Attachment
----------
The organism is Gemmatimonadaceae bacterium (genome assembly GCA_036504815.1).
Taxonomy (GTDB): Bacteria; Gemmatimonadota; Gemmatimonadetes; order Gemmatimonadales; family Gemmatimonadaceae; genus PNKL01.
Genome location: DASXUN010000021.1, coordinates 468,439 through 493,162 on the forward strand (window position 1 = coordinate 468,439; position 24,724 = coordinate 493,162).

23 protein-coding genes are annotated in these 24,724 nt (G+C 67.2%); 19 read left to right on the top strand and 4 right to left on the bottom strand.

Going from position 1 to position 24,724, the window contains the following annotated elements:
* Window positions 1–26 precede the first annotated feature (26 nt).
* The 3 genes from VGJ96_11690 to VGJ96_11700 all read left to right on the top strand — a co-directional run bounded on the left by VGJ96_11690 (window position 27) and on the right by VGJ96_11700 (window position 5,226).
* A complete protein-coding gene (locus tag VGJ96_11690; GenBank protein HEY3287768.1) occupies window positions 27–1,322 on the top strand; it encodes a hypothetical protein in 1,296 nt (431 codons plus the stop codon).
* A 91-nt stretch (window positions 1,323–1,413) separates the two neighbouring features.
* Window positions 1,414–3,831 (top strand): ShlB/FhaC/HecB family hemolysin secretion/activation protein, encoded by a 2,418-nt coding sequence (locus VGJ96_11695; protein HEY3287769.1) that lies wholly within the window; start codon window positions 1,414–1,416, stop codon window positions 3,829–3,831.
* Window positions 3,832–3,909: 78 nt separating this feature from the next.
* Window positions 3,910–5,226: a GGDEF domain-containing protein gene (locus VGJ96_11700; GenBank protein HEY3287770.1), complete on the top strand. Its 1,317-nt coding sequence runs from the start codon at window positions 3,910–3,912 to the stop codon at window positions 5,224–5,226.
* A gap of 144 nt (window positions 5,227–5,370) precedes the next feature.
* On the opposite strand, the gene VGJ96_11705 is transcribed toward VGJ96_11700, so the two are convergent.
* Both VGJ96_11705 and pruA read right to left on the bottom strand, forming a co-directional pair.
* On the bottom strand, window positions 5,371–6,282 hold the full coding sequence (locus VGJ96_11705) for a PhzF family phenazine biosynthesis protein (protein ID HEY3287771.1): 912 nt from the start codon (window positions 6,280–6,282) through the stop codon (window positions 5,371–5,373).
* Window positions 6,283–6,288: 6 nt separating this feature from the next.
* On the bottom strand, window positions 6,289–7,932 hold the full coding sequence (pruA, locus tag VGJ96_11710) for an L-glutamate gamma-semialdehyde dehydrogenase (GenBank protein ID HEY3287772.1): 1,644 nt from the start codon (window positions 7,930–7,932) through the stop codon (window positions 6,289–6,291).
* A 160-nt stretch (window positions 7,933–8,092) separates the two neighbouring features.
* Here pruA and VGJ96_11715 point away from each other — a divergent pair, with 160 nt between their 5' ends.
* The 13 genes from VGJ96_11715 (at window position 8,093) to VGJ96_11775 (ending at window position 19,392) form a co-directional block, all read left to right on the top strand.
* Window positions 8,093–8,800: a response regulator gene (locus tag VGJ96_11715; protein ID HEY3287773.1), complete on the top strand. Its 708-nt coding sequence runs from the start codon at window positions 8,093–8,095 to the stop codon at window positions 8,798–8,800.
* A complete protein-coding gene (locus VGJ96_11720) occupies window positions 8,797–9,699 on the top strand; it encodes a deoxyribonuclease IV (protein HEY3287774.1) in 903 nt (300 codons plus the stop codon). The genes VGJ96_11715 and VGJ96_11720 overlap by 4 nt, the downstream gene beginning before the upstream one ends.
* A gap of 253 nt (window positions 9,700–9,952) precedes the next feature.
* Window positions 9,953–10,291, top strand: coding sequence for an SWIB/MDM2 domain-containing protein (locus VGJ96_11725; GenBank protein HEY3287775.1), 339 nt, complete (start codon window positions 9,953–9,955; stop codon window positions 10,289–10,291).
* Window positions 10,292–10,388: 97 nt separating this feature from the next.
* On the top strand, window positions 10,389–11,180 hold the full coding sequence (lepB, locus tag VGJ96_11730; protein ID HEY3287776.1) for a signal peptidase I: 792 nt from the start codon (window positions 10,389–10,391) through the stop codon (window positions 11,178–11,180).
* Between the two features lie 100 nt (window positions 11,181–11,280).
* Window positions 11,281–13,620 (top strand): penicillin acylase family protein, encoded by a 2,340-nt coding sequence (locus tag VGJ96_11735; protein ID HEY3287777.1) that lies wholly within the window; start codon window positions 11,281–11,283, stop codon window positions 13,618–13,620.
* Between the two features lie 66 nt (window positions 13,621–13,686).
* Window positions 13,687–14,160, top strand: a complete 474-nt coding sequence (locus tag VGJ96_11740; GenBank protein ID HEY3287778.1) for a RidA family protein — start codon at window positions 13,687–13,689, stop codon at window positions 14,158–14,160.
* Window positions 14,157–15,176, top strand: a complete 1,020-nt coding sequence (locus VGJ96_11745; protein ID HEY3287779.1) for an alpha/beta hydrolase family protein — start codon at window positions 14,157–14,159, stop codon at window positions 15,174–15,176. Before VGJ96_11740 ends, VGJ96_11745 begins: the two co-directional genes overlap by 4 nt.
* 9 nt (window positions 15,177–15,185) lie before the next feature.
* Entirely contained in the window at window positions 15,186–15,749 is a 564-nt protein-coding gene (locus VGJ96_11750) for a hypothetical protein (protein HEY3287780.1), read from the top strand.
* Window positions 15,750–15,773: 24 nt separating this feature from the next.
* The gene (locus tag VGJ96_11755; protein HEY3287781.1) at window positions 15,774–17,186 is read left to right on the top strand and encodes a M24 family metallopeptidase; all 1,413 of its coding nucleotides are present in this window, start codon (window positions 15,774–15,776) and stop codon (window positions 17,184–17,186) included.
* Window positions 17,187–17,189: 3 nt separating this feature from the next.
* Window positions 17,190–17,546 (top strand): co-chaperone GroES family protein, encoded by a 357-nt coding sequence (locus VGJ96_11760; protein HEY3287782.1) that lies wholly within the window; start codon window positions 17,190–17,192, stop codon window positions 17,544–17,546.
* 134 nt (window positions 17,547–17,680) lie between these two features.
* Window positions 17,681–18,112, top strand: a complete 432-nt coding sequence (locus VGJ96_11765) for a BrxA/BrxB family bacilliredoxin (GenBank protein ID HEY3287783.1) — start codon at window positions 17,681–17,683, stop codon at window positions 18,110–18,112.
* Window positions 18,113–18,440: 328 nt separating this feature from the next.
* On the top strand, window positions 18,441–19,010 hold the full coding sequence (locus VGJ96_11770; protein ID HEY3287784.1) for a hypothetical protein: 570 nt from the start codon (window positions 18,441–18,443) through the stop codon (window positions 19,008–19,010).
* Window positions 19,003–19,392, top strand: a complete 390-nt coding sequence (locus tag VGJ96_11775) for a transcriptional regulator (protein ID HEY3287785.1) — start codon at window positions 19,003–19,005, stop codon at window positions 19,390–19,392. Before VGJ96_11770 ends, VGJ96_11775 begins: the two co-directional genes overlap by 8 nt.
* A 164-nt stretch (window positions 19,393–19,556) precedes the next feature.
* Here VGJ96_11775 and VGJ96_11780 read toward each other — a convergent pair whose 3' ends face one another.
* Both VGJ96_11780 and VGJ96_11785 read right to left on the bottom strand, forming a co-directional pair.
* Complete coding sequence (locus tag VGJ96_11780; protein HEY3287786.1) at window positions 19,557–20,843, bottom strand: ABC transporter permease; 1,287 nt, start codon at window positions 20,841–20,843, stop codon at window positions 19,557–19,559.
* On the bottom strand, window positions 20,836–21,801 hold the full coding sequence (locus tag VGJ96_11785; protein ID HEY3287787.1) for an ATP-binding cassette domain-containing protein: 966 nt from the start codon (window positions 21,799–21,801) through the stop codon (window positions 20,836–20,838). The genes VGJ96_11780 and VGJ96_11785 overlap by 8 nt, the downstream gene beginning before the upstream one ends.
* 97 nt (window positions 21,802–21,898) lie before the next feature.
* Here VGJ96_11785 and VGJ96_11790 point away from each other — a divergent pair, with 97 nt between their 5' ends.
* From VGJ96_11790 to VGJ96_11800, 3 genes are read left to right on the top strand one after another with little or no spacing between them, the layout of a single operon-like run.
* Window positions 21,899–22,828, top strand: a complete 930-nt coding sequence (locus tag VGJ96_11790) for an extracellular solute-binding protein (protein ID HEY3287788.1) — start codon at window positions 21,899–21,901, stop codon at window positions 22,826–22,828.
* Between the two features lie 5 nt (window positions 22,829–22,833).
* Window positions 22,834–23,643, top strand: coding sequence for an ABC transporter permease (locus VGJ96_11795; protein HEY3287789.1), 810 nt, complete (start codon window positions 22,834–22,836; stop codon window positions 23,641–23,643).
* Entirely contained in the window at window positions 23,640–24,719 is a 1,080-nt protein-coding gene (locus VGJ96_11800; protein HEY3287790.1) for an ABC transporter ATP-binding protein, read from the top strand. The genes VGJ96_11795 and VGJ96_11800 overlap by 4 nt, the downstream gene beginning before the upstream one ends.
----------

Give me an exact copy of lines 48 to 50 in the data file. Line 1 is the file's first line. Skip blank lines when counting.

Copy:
* On the bottom strand, window positions 20,836–21,801 hold the full coding sequence (locus tag VGJ96_11785; protein ID HEY3287787.1) for an ATP-binding cassette domain-containing protein: 966 nt from the start codon (window positions 21,799–21,801) through the stop codon (window positions 20,836–20,838). The genes VGJ96_11780 and VGJ96_11785 overlap by 8 nt, the downstream gene beginning before the upstream one ends.
* 97 nt (window positions 21,802–21,898) lie before the next feature.
* Here VGJ96_11785 and VGJ96_11790 point away from each other — a divergent pair, with 97 nt between their 5' ends.